TAIPEI — The Taiwan Institute of Economic Research (TIER) has cut its forecast for Taiwan’s real gross domestic product growth in 2012 to under 4 percent on continuing global economic uncertainty and the country’s weak export outlook. The economic think tank on Tuesday projected Taiwan’s economy to grow 3.96 percent this year, 0.26 percentage points lower than the 4.22 percent it forecast in November last year, citing debt problems in Europe, the weak economic recovery in the United States, and slowing export growth in China. TIER President David Hong said the revision was also due to weakening demand for Taiwan’s exports of goods and services, which the institute now predicts will grow by 3.41 percent this year, down sharply from the 4.77 percent growth rate it forecast in November. Hong noted, however, that what mattered most at present was to “improve overall industrial competitiveness” rather than focusing on fast-changing economic figures.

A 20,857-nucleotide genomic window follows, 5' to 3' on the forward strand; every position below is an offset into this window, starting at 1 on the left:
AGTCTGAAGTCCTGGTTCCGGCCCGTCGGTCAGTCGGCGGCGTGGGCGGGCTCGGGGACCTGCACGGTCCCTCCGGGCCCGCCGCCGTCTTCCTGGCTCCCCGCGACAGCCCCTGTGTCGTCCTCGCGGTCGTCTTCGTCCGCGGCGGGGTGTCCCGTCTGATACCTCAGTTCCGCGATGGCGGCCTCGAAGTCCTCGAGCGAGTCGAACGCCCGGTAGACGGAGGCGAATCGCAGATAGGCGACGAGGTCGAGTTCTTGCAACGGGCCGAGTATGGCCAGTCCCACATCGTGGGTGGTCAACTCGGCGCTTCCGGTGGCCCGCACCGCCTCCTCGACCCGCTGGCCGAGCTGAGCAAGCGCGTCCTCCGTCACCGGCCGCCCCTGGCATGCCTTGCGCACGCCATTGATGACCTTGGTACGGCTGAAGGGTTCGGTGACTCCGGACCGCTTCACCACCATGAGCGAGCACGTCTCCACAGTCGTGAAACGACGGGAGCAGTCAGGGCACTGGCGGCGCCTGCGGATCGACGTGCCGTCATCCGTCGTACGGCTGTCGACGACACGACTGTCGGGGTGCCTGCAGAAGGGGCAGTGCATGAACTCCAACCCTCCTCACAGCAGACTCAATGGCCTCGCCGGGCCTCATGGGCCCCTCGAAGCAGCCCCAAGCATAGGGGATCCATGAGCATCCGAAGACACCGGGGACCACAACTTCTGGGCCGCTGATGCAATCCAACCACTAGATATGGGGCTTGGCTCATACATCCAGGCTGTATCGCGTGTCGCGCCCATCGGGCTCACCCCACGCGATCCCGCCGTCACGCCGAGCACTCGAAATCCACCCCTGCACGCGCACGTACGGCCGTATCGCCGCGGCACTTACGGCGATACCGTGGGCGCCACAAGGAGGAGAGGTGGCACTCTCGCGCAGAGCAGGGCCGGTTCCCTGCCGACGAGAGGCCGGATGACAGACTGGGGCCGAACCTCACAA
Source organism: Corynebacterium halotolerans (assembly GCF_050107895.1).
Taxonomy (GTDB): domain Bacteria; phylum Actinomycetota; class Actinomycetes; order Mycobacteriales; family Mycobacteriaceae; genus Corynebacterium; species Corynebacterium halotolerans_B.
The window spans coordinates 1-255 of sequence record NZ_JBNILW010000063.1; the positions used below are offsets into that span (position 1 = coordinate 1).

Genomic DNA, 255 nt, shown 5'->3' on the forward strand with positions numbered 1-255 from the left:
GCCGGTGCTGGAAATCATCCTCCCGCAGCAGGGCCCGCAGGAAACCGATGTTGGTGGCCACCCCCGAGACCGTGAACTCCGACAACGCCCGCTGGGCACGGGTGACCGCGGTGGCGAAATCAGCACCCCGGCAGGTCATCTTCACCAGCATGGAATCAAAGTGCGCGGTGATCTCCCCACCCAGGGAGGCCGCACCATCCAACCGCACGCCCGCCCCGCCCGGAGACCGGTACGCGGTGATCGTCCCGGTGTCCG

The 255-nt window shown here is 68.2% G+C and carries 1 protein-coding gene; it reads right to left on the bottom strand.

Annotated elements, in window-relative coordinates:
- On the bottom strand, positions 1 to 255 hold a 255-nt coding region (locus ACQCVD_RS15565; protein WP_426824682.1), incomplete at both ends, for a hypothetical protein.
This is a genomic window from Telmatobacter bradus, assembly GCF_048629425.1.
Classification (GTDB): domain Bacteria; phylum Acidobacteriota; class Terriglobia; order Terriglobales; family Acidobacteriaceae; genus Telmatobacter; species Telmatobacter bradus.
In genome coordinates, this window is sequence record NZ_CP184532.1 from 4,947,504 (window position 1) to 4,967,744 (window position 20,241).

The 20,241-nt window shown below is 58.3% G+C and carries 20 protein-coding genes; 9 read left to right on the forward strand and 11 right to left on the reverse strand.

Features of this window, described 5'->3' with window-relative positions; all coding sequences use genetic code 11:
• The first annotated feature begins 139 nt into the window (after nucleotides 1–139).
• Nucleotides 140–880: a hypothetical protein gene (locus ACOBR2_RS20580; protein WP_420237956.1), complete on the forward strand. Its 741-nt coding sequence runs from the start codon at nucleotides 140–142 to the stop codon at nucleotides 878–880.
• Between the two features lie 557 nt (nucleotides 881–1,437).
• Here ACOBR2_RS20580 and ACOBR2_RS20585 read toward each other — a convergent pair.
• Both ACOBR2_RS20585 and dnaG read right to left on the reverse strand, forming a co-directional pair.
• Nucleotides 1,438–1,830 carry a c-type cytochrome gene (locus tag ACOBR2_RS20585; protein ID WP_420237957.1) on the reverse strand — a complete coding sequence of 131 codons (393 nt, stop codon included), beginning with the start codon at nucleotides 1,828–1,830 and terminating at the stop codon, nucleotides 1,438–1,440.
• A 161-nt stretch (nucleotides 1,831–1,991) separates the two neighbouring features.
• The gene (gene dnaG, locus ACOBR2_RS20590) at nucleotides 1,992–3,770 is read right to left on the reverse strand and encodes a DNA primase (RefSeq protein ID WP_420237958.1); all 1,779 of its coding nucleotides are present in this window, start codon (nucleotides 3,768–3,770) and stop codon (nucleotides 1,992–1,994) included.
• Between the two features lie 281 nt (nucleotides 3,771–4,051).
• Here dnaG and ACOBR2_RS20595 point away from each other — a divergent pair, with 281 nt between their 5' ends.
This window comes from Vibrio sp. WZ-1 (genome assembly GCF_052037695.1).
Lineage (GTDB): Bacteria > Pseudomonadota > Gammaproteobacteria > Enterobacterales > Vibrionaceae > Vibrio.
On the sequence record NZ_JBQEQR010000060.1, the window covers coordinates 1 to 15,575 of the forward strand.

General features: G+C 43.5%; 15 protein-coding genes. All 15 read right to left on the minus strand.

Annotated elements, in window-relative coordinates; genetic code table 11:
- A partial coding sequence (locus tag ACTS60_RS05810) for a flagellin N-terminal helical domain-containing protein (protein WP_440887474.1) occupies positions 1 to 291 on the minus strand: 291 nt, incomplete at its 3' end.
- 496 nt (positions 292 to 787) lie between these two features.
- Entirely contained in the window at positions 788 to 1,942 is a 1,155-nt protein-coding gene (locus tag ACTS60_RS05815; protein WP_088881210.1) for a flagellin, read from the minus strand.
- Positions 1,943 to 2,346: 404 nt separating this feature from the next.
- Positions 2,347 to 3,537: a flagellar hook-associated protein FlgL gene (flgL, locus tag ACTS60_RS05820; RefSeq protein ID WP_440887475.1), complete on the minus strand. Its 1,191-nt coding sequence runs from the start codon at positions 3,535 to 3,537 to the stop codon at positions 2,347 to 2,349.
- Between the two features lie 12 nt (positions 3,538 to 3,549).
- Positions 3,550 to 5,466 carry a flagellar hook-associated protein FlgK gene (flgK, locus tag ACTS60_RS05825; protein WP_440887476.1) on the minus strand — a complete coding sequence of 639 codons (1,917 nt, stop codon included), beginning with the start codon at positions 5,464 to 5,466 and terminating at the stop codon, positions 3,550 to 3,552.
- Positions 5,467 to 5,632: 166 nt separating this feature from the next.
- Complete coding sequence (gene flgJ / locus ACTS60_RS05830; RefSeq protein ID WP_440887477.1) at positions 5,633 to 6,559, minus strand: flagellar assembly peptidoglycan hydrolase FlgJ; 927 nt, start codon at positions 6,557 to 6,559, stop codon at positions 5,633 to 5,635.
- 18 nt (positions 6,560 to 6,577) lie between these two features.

The TIER found that 33.4 percent of manufacturing companies hold a gloomy view of Taiwan’s economic prospects for the next six months, while 24.5 percent are optimistic, according to the December results of a monthly survey it conducts on Taiwan’s overall business climate. The survey’s main manufacturing and service sector indicators also remained on a downward track, the Taipei-based research institute said. The manufacturing climate index fell for the fifth consecutive month in December, to 88.50, from 89.62 in November, while the service sector climate index posted a decline for the seventh consecutive month in December, to 87.73, from 89.18 in November.